I was relieved to read that Matt isn't changing his selection strategy for the Football Elite picks. He obviously has 100% belief in the strategy he uses and that it is fundamentally successful. Sticking to the same selection criteria therefore makes sense. From my point of view, it is the strategy that I originally bought into and which is proven in the long term, if not performing as well as we would like more recently. All that Matt plans to do is to avoid filtering out profitable bets which he feels is a trap that he has fallen into. He believes that this filtering process has resulted in him being too selective as to what does and does not qualify as an official selection. Matt has discovered from his analysis that over time, the bets he has filtered out have ultimately been as profitable as those that have gone onto the account. I can understand why Matt went the way he did. Apparently, the results between 2006 and 2009 suggested strongly that the policy of filtering potential qualifiers was absolutely the right thing to do, but since 2010, the stats show that in fact filtering out the bets was not the right move to make. My interpretation of this is that if the sample of bets is looked at as one whole chunk of data, and not as two distinct parts, then the performance of the bets which Matt filtered out was actually pretty good. Hence by reinstating these selections that up until this point we members had not been receiving, the number of selections rise, poor runs which are the result of natural variance will be shorter, and extra profits made. That's the theory anyway. Of course, the proof of any pudding is always in the eating and let's hope that this pudding is the delicious apple crumble and custard type and not the sort made from rhinoceros dung and the essence of John Terry's soiled undies.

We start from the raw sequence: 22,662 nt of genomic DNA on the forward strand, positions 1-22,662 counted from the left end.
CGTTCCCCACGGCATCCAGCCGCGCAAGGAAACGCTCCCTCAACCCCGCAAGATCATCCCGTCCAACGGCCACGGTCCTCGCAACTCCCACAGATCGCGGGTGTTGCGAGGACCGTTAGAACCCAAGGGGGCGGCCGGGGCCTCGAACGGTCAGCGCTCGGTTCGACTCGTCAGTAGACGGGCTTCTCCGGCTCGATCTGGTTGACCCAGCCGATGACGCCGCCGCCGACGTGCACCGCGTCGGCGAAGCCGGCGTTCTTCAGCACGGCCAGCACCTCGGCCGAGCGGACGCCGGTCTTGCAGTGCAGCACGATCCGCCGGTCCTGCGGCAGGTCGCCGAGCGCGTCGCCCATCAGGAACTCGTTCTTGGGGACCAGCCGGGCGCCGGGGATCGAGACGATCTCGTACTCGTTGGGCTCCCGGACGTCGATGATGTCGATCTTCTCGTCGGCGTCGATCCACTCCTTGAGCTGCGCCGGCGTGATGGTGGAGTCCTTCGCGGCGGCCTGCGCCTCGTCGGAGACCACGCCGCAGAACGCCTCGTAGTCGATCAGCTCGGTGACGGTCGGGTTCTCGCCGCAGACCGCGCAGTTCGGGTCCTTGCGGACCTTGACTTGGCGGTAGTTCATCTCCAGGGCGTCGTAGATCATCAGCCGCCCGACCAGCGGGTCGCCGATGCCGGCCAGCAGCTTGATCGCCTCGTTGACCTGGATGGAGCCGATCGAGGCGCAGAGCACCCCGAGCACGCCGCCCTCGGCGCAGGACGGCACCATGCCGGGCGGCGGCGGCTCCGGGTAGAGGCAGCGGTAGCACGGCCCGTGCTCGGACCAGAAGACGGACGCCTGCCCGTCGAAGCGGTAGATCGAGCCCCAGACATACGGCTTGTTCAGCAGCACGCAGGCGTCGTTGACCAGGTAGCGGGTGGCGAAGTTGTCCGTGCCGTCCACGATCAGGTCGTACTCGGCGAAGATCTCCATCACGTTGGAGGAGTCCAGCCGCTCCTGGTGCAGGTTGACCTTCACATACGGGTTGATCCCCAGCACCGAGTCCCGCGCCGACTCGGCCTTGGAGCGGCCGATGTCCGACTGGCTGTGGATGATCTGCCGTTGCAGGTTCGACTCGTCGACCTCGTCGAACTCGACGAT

Which brings me back to the thoughts I mentioned had been going through my head when reading the annual reviews of various services a few weeks back. The questions I asked myself then are these: why is John Terry in the habit of soiling his undies? are tipsters in danger of eroding their edge by looking a bit too deeply into their stats? Are they at risk of overcomplicating things by seeing that they haven't made a profit for a while in a certain area and then deciding to cut out recommending bets in that area? I guess it all comes down to sample sizes. I have no idea how large a sample of bets needs to be to allow reasonably sound conclusions to be drawn from it (and if anyone would like to proffer an opinion on this then please do leave a comment - I would be genuinely interested). I do wonder if, motivated by the very best of intentions, tipsters are sometimes guilty of talking themselves out of delivering increased levels of profit by analysing samples that are possibly not quite big enough. And that's not to say that tipsters shouldn't analyse their figures as an exercise in self-improvement. I'm just wondering out loud if there is a possibility that sometimes the trap of talking oneself out of profits is a very difficult one for a tipster, any tipster, to avoid.

Of course it could very well be said, and justifiably so, that I haven't a clue what I'm talking about (and believe you me, that is an accusation that has been levelled at me so many times in my life that it can't be a coincidence) which is why I am not making any sort of assertion here. It's just a few thoughts.

What do you reckon?

Wednesday 6th February

A small profit yesterday, coming courtesy of Sportyy, whose single selection (Nieminen to bt Davydenko at 2.64) came in. The only other bet was a loser for Winning Racing Tips.

Winning Racing Tips: Staked 0.7pts, -0.7pts.

Sportyy: Staked 1.5pts, +2.467pts.

I have the makings of a cold. Bollocks.